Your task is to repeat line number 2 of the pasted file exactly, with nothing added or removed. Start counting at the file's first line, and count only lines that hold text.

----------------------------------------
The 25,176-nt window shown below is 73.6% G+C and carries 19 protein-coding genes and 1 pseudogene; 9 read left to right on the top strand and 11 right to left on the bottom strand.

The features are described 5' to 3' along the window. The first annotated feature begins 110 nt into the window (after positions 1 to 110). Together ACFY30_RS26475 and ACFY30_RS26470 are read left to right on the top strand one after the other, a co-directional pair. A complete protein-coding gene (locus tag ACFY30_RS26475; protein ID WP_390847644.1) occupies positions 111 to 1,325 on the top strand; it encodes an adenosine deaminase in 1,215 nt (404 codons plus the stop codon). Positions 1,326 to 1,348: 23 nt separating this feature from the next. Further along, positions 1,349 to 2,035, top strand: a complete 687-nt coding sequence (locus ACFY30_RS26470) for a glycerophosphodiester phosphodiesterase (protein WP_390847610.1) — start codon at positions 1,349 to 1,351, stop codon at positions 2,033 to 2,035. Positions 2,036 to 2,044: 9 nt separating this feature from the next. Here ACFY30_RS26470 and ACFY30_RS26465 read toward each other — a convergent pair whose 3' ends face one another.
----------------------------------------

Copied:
The features are described 5' to 3' along the window. The first annotated feature begins 110 nt into the window (after positions 1 to 110). Together ACFY30_RS26475 and ACFY30_RS26470 are read left to right on the top strand one after the other, a co-directional pair. A complete protein-coding gene (locus tag ACFY30_RS26475; protein ID WP_390847644.1) occupies positions 111 to 1,325 on the top strand; it encodes an adenosine deaminase in 1,215 nt (404 codons plus the stop codon). Positions 1,326 to 1,348: 23 nt separating this feature from the next. Further along, positions 1,349 to 2,035, top strand: a complete 687-nt coding sequence (locus ACFY30_RS26470) for a glycerophosphodiester phosphodiesterase (protein WP_390847610.1) — start codon at positions 1,349 to 1,351, stop codon at positions 2,033 to 2,035. Positions 2,036 to 2,044: 9 nt separating this feature from the next. Here ACFY30_RS26470 and ACFY30_RS26465 read toward each other — a convergent pair whose 3' ends face one another.